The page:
I guess I just dont understand the difference of the Intel Xenon blee blah blue servers versus just a custom PC with a big HDD on it that shares our files. What is the big difference in the two? What is so great about NT-ish servers?
    Well it depends...At school we have dual Athlon XP servers with do us fine, howver we are slowly replacing them with Dual Xeon 2.8ghz servers. Xeons are more powerful than the athlons and are the industry standard as server processors. If you're looking for a lot of power, get a Intel Xeon based system

    NT is "New Technology" - Microsoft's base for the Windows NT, Windows 2000, Windows XP and Windows Server 2003 system. Windows 2000 Server and Windows Server 2003 Standard/Enterprise are just about the most widely used Server operating systems for servers in schools, offices etc. Having large hard disks is essential in servers if you have a lot to store.

  • #5
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    You could run for example Windows 2003 server on any computer with sufficent computing power, it doesn't have to be like this special "server" computer with multiple processors or anything. You'd gain lots of new features if you started using that OS or the like on your server, like you could have people have their own network accounts and use those to log onto their computers and you can use filesystem security to restrict access to certain files to certain people. You can host your site locally on it for tesitng purposes, use group policy to restrict what people can do on their computer like as far as changing settings and stuff.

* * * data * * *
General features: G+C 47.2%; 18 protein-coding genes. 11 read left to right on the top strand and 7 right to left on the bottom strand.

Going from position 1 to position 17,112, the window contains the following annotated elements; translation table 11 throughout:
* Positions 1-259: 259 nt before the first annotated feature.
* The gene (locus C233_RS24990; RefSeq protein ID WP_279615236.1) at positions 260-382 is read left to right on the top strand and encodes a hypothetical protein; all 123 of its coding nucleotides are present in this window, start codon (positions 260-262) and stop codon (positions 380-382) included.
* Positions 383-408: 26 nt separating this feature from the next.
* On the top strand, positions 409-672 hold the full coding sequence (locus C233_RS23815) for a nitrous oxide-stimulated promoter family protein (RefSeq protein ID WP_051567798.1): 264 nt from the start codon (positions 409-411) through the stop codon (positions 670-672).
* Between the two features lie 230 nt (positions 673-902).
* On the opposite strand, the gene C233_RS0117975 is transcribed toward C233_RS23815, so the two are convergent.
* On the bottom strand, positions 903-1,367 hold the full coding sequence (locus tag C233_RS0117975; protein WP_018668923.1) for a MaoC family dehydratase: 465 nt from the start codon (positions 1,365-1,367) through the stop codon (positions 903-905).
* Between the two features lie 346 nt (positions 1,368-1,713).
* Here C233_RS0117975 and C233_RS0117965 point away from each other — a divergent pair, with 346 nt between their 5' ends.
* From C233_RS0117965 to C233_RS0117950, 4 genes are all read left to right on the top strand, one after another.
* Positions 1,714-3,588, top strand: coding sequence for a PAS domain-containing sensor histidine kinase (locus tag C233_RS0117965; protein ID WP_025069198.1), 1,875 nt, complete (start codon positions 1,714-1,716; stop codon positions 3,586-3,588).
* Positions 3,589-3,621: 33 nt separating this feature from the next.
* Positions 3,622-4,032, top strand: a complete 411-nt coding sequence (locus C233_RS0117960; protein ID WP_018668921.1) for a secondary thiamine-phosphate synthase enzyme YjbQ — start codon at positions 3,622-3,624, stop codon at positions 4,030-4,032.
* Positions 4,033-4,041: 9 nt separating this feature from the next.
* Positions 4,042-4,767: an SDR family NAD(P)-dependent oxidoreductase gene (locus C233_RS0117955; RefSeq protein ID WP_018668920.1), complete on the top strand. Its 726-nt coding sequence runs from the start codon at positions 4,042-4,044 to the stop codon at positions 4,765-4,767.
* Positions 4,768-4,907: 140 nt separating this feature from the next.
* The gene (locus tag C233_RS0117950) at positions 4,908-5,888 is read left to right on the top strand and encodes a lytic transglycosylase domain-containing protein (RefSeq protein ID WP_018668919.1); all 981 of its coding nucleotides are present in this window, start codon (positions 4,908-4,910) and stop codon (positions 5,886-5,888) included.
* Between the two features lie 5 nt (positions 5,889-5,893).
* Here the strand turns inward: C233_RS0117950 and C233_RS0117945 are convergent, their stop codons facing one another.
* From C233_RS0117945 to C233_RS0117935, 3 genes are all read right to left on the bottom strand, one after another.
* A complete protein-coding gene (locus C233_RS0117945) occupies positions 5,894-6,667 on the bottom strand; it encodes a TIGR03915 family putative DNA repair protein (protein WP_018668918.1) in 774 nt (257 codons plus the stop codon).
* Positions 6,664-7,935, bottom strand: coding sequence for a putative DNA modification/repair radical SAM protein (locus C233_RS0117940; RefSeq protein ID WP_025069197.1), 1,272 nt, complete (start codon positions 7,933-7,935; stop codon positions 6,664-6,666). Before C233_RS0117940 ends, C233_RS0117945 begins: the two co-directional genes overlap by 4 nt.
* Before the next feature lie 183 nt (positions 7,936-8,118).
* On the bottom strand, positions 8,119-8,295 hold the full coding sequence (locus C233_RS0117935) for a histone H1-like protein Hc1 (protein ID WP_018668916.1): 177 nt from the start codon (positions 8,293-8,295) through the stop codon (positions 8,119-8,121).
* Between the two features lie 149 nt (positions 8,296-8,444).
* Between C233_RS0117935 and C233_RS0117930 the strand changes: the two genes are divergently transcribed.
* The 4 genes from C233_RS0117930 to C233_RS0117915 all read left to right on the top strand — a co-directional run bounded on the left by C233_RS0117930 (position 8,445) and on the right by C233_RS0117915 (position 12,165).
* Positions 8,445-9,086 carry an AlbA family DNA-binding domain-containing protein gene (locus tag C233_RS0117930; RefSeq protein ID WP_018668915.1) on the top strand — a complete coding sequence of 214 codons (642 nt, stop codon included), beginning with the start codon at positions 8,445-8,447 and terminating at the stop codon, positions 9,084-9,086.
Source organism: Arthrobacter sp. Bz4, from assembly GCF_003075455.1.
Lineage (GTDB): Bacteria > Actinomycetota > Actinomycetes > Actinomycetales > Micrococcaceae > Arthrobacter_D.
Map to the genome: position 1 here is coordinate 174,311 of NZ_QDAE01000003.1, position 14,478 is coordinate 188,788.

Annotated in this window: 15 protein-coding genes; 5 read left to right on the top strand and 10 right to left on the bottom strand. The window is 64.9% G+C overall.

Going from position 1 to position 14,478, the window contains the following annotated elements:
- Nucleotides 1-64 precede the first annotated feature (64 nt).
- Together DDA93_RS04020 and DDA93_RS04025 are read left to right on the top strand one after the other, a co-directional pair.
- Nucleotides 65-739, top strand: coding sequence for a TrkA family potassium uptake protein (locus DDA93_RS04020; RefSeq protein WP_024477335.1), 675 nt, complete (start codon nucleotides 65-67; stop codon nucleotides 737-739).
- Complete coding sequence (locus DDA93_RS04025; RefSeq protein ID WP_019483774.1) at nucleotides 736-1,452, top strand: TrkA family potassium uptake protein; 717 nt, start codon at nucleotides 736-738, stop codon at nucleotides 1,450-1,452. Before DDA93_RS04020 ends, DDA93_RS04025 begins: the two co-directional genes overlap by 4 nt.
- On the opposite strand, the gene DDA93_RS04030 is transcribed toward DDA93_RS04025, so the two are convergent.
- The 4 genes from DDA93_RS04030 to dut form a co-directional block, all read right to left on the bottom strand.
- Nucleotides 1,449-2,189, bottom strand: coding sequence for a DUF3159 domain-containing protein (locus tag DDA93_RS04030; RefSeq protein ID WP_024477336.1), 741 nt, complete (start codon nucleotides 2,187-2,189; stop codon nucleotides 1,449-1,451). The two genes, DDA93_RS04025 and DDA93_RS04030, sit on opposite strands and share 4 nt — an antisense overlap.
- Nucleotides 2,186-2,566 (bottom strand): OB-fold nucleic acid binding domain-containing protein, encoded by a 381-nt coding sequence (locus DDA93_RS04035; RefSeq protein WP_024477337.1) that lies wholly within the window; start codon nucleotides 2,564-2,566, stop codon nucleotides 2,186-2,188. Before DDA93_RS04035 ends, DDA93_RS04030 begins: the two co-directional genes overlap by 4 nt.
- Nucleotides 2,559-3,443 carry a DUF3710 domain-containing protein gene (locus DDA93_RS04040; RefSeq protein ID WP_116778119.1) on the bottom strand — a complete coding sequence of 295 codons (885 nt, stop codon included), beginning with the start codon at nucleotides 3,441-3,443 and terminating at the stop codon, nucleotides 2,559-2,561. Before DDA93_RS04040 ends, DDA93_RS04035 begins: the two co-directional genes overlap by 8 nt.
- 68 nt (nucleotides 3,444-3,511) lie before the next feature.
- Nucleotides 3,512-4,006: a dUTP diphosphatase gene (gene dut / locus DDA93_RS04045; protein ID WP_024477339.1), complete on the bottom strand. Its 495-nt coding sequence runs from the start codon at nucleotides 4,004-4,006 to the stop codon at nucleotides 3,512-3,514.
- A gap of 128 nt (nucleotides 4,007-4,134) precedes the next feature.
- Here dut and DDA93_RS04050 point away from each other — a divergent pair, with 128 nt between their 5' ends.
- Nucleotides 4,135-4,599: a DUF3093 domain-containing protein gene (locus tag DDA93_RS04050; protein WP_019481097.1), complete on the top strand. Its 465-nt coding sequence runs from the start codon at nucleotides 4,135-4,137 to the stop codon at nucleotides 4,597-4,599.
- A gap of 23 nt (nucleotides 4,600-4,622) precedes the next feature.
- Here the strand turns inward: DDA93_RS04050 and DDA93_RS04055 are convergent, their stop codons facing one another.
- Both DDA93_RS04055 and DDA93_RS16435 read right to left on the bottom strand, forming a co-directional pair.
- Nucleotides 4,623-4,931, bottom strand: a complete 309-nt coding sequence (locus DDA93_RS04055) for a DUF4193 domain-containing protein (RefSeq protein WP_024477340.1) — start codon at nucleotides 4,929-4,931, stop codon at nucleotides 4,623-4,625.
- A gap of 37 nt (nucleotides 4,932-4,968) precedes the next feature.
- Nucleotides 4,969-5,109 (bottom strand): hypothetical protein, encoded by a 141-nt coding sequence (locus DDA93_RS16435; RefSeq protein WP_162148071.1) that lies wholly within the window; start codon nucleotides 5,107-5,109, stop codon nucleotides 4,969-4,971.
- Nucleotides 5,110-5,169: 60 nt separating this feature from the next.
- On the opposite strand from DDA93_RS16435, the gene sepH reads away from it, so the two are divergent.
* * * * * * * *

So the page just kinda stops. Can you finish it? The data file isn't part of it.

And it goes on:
If you are just going to be using it for serving out files, maybe user authentication, nothing big like using it as a database server for a lot of databases or anything that takes a lot of processing power, you can just use a decent single processor system with a fair ammount of memory, put 1 GB in to be safe, and then you can have lots of disk space for storing your files.